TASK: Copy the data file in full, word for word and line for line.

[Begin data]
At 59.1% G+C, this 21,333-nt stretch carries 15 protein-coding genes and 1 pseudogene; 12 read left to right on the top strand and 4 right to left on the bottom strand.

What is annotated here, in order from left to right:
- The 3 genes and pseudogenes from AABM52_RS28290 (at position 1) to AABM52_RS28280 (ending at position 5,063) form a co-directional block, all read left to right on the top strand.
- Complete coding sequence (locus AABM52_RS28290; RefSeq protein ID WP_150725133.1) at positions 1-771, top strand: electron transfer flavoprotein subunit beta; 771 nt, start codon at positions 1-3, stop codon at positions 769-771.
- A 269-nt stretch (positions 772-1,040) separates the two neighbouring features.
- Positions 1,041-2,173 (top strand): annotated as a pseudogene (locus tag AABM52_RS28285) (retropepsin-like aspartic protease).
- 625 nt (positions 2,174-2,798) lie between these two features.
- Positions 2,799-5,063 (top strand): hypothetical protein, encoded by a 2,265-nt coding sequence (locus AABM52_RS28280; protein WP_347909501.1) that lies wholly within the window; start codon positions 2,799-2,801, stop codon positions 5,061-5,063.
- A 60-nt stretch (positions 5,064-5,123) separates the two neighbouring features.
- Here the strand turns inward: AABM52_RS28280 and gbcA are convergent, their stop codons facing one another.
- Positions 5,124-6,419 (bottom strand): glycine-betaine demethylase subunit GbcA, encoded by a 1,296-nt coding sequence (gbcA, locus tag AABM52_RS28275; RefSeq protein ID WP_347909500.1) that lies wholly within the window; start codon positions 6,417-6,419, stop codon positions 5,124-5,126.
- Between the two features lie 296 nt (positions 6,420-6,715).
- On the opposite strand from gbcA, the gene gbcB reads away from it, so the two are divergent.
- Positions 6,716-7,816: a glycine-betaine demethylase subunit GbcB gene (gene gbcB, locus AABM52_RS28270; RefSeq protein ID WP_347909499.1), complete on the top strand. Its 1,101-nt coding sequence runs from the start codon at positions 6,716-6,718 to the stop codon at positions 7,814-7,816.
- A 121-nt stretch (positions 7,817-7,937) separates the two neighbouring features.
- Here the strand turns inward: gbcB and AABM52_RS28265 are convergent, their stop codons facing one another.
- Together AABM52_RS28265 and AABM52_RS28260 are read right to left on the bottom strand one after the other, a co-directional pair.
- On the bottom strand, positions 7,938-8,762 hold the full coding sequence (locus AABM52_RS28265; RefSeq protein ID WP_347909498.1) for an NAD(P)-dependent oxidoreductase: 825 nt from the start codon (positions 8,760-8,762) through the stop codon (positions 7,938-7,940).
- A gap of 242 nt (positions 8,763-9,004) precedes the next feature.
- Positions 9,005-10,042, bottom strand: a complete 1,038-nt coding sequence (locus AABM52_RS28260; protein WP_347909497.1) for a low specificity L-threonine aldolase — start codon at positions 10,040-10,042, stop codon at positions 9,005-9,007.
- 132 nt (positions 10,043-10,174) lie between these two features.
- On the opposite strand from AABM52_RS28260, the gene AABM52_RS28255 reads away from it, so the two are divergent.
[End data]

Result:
At 59.1% G+C, this 21,333-nt stretch carries 15 protein-coding genes and 1 pseudogene; 12 read left to right on the top strand and 4 right to left on the bottom strand.

What is annotated here, in order from left to right:
- The 3 genes and pseudogenes from AABM52_RS28290 (at position 1) to AABM52_RS28280 (ending at position 5,063) form a co-directional block, all read left to right on the top strand.
- Complete coding sequence (locus AABM52_RS28290; RefSeq protein ID WP_150725133.1) at positions 1-771, top strand: electron transfer flavoprotein subunit beta; 771 nt, start codon at positions 1-3, stop codon at positions 769-771.
- A 269-nt stretch (positions 772-1,040) separates the two neighbouring features.
- Positions 1,041-2,173 (top strand): annotated as a pseudogene (locus tag AABM52_RS28285) (retropepsin-like aspartic protease).
- 625 nt (positions 2,174-2,798) lie between these two features.
- Positions 2,799-5,063 (top strand): hypothetical protein, encoded by a 2,265-nt coding sequence (locus AABM52_RS28280; protein WP_347909501.1) that lies wholly within the window; start codon positions 2,799-2,801, stop codon positions 5,061-5,063.
- A 60-nt stretch (positions 5,064-5,123) separates the two neighbouring features.
- Here the strand turns inward: AABM52_RS28280 and gbcA are convergent, their stop codons facing one another.
- Positions 5,124-6,419 (bottom strand): glycine-betaine demethylase subunit GbcA, encoded by a 1,296-nt coding sequence (gbcA, locus tag AABM52_RS28275; RefSeq protein ID WP_347909500.1) that lies wholly within the window; start codon positions 6,417-6,419, stop codon positions 5,124-5,126.
- Between the two features lie 296 nt (positions 6,420-6,715).
- On the opposite strand from gbcA, the gene gbcB reads away from it, so the two are divergent.
- Positions 6,716-7,816: a glycine-betaine demethylase subunit GbcB gene (gene gbcB, locus AABM52_RS28270; RefSeq protein ID WP_347909499.1), complete on the top strand. Its 1,101-nt coding sequence runs from the start codon at positions 6,716-6,718 to the stop codon at positions 7,814-7,816.
- A 121-nt stretch (positions 7,817-7,937) separates the two neighbouring features.
- Here the strand turns inward: gbcB and AABM52_RS28265 are convergent, their stop codons facing one another.
- Together AABM52_RS28265 and AABM52_RS28260 are read right to left on the bottom strand one after the other, a co-directional pair.
- On the bottom strand, positions 7,938-8,762 hold the full coding sequence (locus AABM52_RS28265; RefSeq protein ID WP_347909498.1) for an NAD(P)-dependent oxidoreductase: 825 nt from the start codon (positions 8,760-8,762) through the stop codon (positions 7,938-7,940).
- A gap of 242 nt (positions 8,763-9,004) precedes the next feature.
- Positions 9,005-10,042, bottom strand: a complete 1,038-nt coding sequence (locus AABM52_RS28260; protein WP_347909497.1) for a low specificity L-threonine aldolase — start codon at positions 10,040-10,042, stop codon at positions 9,005-9,007.
- 132 nt (positions 10,043-10,174) lie between these two features.
- On the opposite strand from AABM52_RS28260, the gene AABM52_RS28255 reads away from it, so the two are divergent.